Science Spotlight

Helping myogenic stem cells stand their ground against muscular dystrophy

Treatment of allogeneic donor muscle stem cells with diprotin A (dpA) improves engraftment by 6.8-fold in a canine model of Duchenne muscular dystrophy (cxmd) that does not express dystrophin. Prior to muscle cell transplantation, cxmd dogs received nonmyeloablative hematopoietic cell transplants (HCT) to induce recipient immune tolerance to donor cells. De novo dystrophin expression (Y-axis) in skeletal muscle biopsies was quantified using an antibody against dystrophin.
Modified from image provided by Maura Parker
Duchenne muscular dystrophy (DMD) is the most common and severe form of muscular dystrophy. It is an X-linked disorder caused by mutations in the dystrophin gene and rapidly progresses after onset in early childhood. Most affected individuals become wheelchair bound by the age of 12 and succumb to heart or lung failure by the age of 30. Many research programs are currently being pursued to restore dystrophin expression levels in these individuals. One approach employs myogenic stem cell transplant therapy to generate new muscle. This strategy succeeded in a murine model of DMD (mdx mice) using syngeneic stem cell transplants. However, it was ineffective in human clinical trials of allogeneic stem cell transplants, because recipients developed immune responses to donor cells. Immunosuppressive reagents have also failed to improve donor myoblast engraftment and may even inhibit this process.


In an effort to ultimately improve the efficacy of myogenic stem cell transplantation in individuals suffering from DMD, postdoctoral fellow Dr. Maura Parker and members of the Storb Lab, in the Clinical Research Division, and members of the Tapscott Lab, in the Human Biology Division, developed a clinical model that utilizes nonmyeloablative hematopoietic cell transplantation (HCT) to establish donor tolerance prior to allogeneic transplantation of myogenic stem cells. Parker and colleagues applied this strategy to a canine model of DMD (cxmd dogs) using allogeneic transplants of freshly isolated muscle-derived mononuclear cells. As published in Molecular Therapy in 2008, this regimen elevated dystrophin expression levels to 6.48% of wild-type levels and out to 24 weeks. Parker et al. then considered whether selection for CXCR4 expression on myogenic stem cells could improve engraftment in canine-to-murine and canine-to-canine transplantation models, given that this approach yielded highly efficient engraftments of murine muscle stem cells in a previous study of mdx mice.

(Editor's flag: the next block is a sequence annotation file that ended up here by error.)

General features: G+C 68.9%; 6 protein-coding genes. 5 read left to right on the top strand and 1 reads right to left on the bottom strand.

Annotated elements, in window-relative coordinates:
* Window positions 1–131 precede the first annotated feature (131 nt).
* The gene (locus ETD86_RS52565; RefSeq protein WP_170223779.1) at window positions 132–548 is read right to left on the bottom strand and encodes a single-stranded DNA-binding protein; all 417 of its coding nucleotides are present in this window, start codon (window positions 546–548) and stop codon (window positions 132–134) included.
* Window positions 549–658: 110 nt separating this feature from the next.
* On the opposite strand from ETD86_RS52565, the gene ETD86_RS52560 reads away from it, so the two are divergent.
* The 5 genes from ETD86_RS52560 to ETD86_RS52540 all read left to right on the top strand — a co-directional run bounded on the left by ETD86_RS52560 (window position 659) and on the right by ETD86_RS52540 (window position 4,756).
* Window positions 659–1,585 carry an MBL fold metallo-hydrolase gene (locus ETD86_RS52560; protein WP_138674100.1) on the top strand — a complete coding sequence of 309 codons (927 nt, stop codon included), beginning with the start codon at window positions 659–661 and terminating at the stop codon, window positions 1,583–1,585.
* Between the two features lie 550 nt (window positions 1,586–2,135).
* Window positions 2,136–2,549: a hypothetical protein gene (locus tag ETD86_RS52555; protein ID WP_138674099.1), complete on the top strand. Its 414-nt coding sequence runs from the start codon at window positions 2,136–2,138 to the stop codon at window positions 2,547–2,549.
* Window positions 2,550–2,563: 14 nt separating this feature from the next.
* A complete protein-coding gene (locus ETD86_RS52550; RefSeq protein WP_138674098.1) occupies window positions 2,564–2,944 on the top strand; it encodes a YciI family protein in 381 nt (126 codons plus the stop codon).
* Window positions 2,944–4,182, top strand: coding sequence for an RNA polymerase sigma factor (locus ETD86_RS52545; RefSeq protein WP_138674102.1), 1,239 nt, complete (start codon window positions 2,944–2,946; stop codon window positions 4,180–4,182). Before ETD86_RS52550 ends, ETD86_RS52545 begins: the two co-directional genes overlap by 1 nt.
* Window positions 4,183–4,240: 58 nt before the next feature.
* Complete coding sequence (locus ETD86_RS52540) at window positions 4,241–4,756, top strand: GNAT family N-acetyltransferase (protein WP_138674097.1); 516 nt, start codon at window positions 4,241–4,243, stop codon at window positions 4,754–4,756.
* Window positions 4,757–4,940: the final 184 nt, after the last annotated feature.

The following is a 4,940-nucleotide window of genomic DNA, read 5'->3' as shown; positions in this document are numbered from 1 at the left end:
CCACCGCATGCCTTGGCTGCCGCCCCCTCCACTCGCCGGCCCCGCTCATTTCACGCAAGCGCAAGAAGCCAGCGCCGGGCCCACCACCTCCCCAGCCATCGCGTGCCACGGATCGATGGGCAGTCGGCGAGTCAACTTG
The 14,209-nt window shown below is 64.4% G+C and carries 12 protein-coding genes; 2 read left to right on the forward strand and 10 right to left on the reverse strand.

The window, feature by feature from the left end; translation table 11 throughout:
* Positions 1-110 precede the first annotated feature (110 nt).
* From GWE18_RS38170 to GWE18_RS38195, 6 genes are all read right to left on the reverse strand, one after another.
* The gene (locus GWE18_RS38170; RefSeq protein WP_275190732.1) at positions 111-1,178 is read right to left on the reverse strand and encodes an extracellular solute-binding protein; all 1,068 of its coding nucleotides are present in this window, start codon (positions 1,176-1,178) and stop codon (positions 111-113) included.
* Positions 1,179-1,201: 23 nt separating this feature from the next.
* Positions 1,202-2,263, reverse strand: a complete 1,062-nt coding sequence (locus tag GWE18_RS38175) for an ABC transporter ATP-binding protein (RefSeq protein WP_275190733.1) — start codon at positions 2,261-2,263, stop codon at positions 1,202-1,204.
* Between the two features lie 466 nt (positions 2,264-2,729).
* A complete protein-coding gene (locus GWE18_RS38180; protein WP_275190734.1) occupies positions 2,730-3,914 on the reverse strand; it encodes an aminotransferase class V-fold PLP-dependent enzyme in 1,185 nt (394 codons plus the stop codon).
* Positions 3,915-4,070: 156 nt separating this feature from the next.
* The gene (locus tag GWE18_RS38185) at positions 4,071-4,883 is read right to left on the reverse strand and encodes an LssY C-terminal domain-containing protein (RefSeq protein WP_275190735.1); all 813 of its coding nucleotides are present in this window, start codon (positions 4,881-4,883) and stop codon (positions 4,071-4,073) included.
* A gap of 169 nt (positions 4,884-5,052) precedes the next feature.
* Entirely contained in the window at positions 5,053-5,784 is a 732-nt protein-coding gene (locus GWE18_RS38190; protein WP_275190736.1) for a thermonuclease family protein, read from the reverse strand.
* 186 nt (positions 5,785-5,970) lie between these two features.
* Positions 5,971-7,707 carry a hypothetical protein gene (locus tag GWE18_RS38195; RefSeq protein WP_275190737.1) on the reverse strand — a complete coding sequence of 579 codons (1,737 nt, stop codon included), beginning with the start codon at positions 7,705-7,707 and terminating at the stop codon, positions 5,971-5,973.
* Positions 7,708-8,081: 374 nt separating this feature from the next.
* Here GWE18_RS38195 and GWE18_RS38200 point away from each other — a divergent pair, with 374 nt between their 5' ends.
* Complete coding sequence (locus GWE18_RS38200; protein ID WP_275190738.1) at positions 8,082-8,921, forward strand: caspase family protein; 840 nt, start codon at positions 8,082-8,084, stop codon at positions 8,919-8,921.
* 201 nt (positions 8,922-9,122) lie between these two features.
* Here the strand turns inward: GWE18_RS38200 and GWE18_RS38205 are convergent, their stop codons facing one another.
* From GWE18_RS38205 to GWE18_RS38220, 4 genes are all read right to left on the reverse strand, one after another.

Interestingly, they found that sorting on the basis of CXCR4 expression actually reduced engraftment of canine muscle-derived cells in immunodeficient NOD SCID mice. Pre-incubation of non-sorted muscle-derived cells with an anti-CXCR4 antibody prior to engraftment also reduced engraftment. As CXCR4 only has one ligand, SDF-1, and SDF-1 RNA was detected in canine skeletal muscle, the authors reasoned that the anti-CXCR4 antibody might be blocking an interaction between CXCR4 on donor cells and SDF-1 on recipient skeletal muscle. They explored this hypothesis further, and found that pre-incubation of canine muscle-derived cells with SDF-1 prior to engraftment significantly reduced the number of muscle fibers expressing canine dystrophin in recipient mice by an average of four- to five-fold. Parker et al. also found evidence of functional CD26, which negatively regulates SDF-1 binding to CXCR4, in freshly isolated canine muscle-derived cells. Therefore, they treated canine muscle-derived cells with an inhibitor of CD26 (diprotin A) prior to transplantation and observed that the number of murine muscle fibers expressing canine dystrophin increased significantly by two- to 10-fold.


In an immune tolerant canine model, where HCT resulted in >80% donor chimerism for one dog and 3% donor chimerism for another, transplantation of diprotin A-treated allogeneic muscle-derived cells led to 6.8-fold and 2.6-fold increases, respectively, in the number of dystrophin positive muscle fibers 24 weeks later. The authors are currently extending these studies to a human-to-murine xenotransplant model and will be testing the efficacy of an FDA-approved CD26 inhibitor, sitagliptin, to enhance engraftment in various transplantation models, with the hopes that it will contribute to a rapidly translatable treatment for individuals with DMD.


Parker MH, Loretz MH, Tyler A, Snider L, Storb R, Tapscott SJ. 2012. Inhibition of CD26/DPP-IV enhances donor muscle cell engraftment and stimulates sustained donor cell proliferation. Skeletal Muscle 2:4.


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